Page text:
Fanista from Amway!“Eeew, gross” was advertisers’ reaction to what we Web marketers still call “two-tier” affiliate programs. Affiliate networks were quick to do away with “sub-affiliates” and the rest is history. We just don’t do ’em… until social media came on the scene. Now it’s back in vogue (as an example, Dan Adler’s Amway’s and affiliate network stalwarts like Linkshare are… well… they’re missing the boat completely (see Sam Harrelson‘s latest on their rather backward achievements).

Facebook RadicalBuyThe real opportunity for the traditional (entrenched) Web-based affiliate marketing community is in combining affiliate marketing with basic network marketing principals. Social media platforms of today (i.e. Facebook) are ripe for development. Social shopping is the opportunity and companies like Linkshare, Performics (hello, Dan Chiss?), ValueClick’s Commission Junction and others stand to lose out. Facebook is on the move — this week announcing its RadicalBuy program which turns Facebook-ers into eBay style affiliates! Commission Junction? Hello? Pulse check? This as eBay runs like hell at taking its platform and solidifying its leadership position as a community of sellers.

The affiliate marketing community needs desperately to do what the MLM/network marketing industry has done — take the idea of “affiliate” and make it local, personal. They must also throw away bad habits — a culture that values and functions on anonymity (right, Angel Djambazov, Kellie Stevens?). Survival means embracing the Web’s new, socially-driven culture of transparency and authenticity.

Says Jay Weintraub, who is far smarter than I…

“… affiliate marketing and network marketing (i.e. Multi-Level-Marketing, Amway/Quixtar) sit on the same spectrum of generating revenue through an outsourced, commission-only sales team but that the two sit onJay Weintraub opposite ends of that spectrum with respect to how they accomplish this. It’s free to join affiliate programs but not free with networking marketing companies such as Quixtar. Money comes through sales with both, but with affiliate marketing one earns cash only and with network marketing, one earns cash but the amount depends not on the product moved but on whether those sales come through a network of other people – their downstream.” (source)

Jay actually said this in 2006!

This is the future. The inter-twining of network, or multi-level-marketing, and cost-per-action Web affiliate marketing. Ironically this is where affiliate networks started but the MLM association was a “dirty” one among advertisers.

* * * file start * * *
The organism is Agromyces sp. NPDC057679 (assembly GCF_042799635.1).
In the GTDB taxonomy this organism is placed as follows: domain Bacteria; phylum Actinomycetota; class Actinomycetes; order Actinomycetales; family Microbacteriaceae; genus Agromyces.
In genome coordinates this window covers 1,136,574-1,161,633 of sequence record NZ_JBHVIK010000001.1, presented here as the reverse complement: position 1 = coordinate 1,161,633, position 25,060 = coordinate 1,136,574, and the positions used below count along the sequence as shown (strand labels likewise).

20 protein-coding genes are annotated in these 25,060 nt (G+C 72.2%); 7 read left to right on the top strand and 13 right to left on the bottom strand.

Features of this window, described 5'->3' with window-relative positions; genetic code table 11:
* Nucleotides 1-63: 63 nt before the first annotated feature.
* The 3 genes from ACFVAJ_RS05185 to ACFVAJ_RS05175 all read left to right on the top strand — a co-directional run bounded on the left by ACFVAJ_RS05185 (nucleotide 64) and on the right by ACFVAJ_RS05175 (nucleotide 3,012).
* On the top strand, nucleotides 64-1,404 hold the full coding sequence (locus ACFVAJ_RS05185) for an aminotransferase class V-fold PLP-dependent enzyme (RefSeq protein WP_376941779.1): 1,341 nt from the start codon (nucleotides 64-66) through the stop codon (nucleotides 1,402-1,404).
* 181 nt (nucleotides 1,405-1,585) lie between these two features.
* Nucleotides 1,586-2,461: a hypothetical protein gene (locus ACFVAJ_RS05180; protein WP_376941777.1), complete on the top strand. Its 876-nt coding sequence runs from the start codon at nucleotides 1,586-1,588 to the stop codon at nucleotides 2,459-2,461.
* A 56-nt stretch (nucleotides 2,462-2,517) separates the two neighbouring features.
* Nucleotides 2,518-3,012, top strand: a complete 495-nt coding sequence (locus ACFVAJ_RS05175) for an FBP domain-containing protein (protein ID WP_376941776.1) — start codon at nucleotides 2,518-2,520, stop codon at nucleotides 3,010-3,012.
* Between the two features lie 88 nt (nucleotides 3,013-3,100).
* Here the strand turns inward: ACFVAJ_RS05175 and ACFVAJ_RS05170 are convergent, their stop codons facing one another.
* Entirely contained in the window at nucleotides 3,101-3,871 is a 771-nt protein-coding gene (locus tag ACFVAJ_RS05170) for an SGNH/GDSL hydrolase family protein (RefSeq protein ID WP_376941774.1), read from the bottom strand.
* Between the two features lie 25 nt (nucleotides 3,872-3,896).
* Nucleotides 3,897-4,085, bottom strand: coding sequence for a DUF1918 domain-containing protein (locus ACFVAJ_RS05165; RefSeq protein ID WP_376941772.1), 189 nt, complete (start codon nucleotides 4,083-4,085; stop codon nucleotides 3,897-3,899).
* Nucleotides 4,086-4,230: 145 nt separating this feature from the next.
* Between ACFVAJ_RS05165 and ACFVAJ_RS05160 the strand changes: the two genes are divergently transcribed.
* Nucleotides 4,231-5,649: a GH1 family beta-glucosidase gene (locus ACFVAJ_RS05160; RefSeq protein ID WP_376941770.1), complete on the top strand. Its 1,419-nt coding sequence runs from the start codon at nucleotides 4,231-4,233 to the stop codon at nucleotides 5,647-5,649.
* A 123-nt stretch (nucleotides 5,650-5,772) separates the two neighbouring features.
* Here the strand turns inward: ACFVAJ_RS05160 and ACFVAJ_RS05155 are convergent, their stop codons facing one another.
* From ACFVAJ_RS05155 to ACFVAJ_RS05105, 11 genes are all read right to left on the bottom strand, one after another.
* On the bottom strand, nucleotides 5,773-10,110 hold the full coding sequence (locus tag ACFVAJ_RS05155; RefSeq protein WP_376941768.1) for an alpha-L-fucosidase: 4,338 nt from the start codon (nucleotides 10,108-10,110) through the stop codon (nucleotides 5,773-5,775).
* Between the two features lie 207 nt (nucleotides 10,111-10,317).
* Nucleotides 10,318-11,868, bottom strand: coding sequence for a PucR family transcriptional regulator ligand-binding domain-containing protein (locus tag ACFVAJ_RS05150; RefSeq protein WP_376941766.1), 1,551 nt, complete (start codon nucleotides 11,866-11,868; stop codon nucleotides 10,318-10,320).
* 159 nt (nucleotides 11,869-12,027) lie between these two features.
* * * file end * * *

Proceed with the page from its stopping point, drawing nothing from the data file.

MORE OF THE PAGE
In Part II, I’ll focus on why advertisers (and their traditional affiliate network helpers) aren’t leveraging the new, social cost-per-action affiliate realm to drive sales and leads. We’ll examine why this is, what they’re missing out on (who is eating their lunch — or, in the case of networks, who makes a good acquisition target!), how they can get in-the-game and what investments they should be making.

This is part of a MULTI-PART SERIES (see Part II here).

Why Marketers Fail at Web Analytics (and what to do about it)

Web marketers are failing to leverage this thing called “Web analytics.” Heck, marketers aren’t even sure WHY they use tools like Omniture, WebTrends, FireClick, Google Analytics and such. Some track “conversion to sale” but there is so much more work to be done when trying to run effective, efficient Web marketing and advertising campaigns.

Web marketing has, for years now, been deemed “more efficient” than traditional marketing. This notion is complete bunk given that most marketers do not and cannot measure efficiency of their Web marketing programs.

Cost per click (CPC) and cost per action (CPA) affiliate programs guarantee “effeciency” right? You only pay when you receive the desired action. Wrong! Such “performance-based” Web programs rely on networks, yes, which offer massive scale at a single point of contact. Yet they only provide effectiveness… not ‘automatic efficiency.’

How to Develop a Web Analytics Strategy
Start by throwing everything you’ve been told out the window. Stop doing what you know are the WRONG thing and start doing what I believe you already know are the RIGHT things. Listen to your own needs, desires and tune out the sales pitches from vendors and consultants.

1) Get a Grip on BASIC Cost and ROI Economics.
Look to the real pros — Web domainers who are eating your lunch — for help. This stuff is simple, folks! Just do it!

2) Hire or Train Real Live Analysts.
Most likely you need to train them — get over it! In any case you hire accountants right? Direct marketers — you hire analysts to maximize effectiveness of all your other channels to the penny. The Web is no different and requires investment!

Sidebar: I know. The Talent Conundrum. There’s a shortage of motivated, qualified analyst talent out there. As one colleague stated recently…